Durban magistrate guilty of misconduct needs anger management says his advocate

2017-06-21 14:22
Court. (Duncan Alfreds, News24, file)

Court. (Duncan Alfreds, News24, file)

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Durban - Magistrate Stanley Gumede, who has been found guilty by a Magistrate's Commission tribunal of misconduct for impatient, intolerant and bullying behaviour in court, should be given a "cautional reprimand" and, possibly, ordered to undergo anger management counselling.

This was the submission by his advocate Jimmy Howse in argument on what sanction should be imposed on him after he was found to be guilty of nine counts of unbecoming conduct by tribunal chair Desmond Nair.

The charges - including one that he sent a traumatised robbery victim testifying before him down to police holding cells, apparently to "show her where she would go if she did not tell the truth" - date back to between 2004 and 2009 when he was sitting as a regional court magistrate in Pinetown.

He is presently presiding in the civil court in Durban.

In 2013, he was tipped to be the next National Director of Public Prosecutions but the commission refused to give him a letter of "good standing" because of the number of complaints against him from witnesses and prosecutors.

READ: Magistrate who sent a robbery victim to holding cells guilty of misconduct

Conduct

The charges do not deal with the merits of any cases be presided over, but rather with his conduct in court.

The commission's representative at the tribunal, identified only as Mrs Van Rensburg argued that Gumede should be fired.

"Throughout this process he has not accepted any responsibility for any wrongdoing," she said in her submission to the tribunal.

"In fact, he had gone so far to suggest that a former regional court president - who attempted to intervene in the ongoing dispute between Gumede and the prosecutors at Pinetown - was "conniving against him.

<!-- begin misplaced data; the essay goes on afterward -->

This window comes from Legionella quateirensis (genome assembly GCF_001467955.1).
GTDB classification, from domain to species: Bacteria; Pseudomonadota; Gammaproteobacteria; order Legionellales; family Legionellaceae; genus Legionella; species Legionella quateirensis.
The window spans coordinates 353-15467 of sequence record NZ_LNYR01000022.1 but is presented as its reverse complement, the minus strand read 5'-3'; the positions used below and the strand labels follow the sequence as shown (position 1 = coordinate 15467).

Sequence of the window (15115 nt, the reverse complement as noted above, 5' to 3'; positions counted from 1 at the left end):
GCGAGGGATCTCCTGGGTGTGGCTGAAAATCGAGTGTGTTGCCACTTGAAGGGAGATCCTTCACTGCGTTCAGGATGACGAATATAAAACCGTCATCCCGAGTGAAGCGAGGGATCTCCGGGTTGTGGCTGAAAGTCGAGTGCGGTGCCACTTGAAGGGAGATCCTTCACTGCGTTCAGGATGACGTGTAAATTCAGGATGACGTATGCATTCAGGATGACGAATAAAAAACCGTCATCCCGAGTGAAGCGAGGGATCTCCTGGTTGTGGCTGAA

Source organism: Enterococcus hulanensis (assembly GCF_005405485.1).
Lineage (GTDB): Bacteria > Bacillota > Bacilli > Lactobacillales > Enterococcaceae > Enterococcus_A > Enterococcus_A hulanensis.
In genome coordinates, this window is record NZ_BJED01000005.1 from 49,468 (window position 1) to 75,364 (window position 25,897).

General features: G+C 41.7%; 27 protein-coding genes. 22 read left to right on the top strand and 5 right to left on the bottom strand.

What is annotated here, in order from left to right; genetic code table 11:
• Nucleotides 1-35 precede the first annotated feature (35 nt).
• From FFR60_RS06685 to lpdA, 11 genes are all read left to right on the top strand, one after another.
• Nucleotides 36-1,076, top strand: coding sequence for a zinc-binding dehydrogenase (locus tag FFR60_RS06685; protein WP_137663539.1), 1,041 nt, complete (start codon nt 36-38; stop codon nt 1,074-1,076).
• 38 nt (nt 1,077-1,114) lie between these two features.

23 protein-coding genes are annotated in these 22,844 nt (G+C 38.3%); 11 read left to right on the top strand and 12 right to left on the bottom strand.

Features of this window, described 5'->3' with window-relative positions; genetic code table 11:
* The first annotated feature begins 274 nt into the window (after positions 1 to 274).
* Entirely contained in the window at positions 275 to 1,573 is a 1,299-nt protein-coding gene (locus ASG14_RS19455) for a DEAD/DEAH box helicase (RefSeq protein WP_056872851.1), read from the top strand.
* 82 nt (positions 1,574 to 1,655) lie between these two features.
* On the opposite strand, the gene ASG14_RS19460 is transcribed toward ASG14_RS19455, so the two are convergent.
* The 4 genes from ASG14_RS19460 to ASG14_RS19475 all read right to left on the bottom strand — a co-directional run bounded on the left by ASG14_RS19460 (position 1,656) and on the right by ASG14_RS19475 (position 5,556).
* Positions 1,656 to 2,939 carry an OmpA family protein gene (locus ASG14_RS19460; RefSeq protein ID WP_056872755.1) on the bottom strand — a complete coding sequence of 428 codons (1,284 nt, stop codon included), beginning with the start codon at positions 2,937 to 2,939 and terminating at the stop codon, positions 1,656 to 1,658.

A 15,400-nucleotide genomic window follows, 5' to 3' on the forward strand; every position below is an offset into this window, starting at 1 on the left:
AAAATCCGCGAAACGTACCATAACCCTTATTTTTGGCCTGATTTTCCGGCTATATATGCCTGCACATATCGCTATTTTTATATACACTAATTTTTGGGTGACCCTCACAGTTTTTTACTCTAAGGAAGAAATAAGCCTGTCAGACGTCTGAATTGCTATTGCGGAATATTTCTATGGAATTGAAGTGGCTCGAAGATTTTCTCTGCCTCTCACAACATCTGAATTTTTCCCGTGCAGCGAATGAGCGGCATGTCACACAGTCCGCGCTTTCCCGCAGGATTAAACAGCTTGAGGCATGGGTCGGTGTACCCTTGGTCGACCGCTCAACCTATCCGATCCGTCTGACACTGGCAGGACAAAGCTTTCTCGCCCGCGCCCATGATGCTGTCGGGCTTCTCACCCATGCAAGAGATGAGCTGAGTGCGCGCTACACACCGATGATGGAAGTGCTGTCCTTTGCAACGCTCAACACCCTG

"If you do not accept responsibility, how can you be taught that what you are doing is incorrect or how are you going to benefit from training intervention?

"Magistrates are supposed to treat people with dignity and courtesy… he treats people with disdain, bullies them, treats them with impatience and is not able to recognise that the administration of justice will suffer."

Van Rensburg said that the witness who had been taken down to the cells, and another one who was threatened with the same fate, had both been severely traumatised.

"A warning is totally inappropriate. Counselling, training, or attendance at programmes - Mr Gumede has been doing this work for 16 years without any insight into what he is doing incorrectly. Without that acknowledgment, how will these help?"

'Nothing new'

Howse said it was untrue that his client was in denial.

"He accepted every single thing that was said in the transcripts. He just gave reasons as to why he said those things."

He said Van Rensburg was assuming that he had been conducting himself in a similar fashion in each and every matter - "thousands of them over 16 years" - and that he was not capable of rehabilitation.

"The presumption must be the other way: That in all other matters bar these nine, he has dealt with them properly," Howse said.

He also argued that on a virtual daily basis magistrates committed irregularities by entering into the arena and acting inappropriately.

"This is nothing new… and some of the conduct which is being impugned in review and appeal proceedings is arguably more serious that what Mr Gumede has committed here.

"But I do not know of any other disciplinary process arising from those. This really is a first. Does one set the precedent of dismissal? It will determine how magistrates conduct themselves and they need to be free to exercise judicial discretions without looking over each shoulder."

He described the relationship between Gumede and the Pinetown prosecutors as "toxic" - for which he could not be solely blamed - and that he had now been removed from that situation.

"The inference must be that he has a clean state," he said.

In summary Gumede was convicted of:

  • Irregularly dictating to a prosecutor as to which witnesses he could call and not call and then refusing the prosecutor a chance to cross examine.
  • Sending Sookraj  - a robbery victim whose son had been brain damaged during the incident - to police cells "for not telling the truth" and then insisting that her husband testify even though he was too traumatised because of what had happened to his wife.
  • Making unbecoming remarks to a witness while he was testifying and "unduly cross-examining him".
  • Threatening another witness that he would lock her up.
  • Threatening a witness that his evidence was a "distortion of the truth" and he would be punished.
  • Constantly interrupting three witnesses in one trial, engaging in argument and making "uncalled comments about police officers".
  • An abuse of power, using the court as a forum to air his personal grievances and attack the integrity of the prosecutor.
  • Displaying untoward behaviour to an advocate (who left in tears).

The hearing has been adjourned until July for further evidence on sanction and the ruling.

Read more on:    durban  |  judiciary

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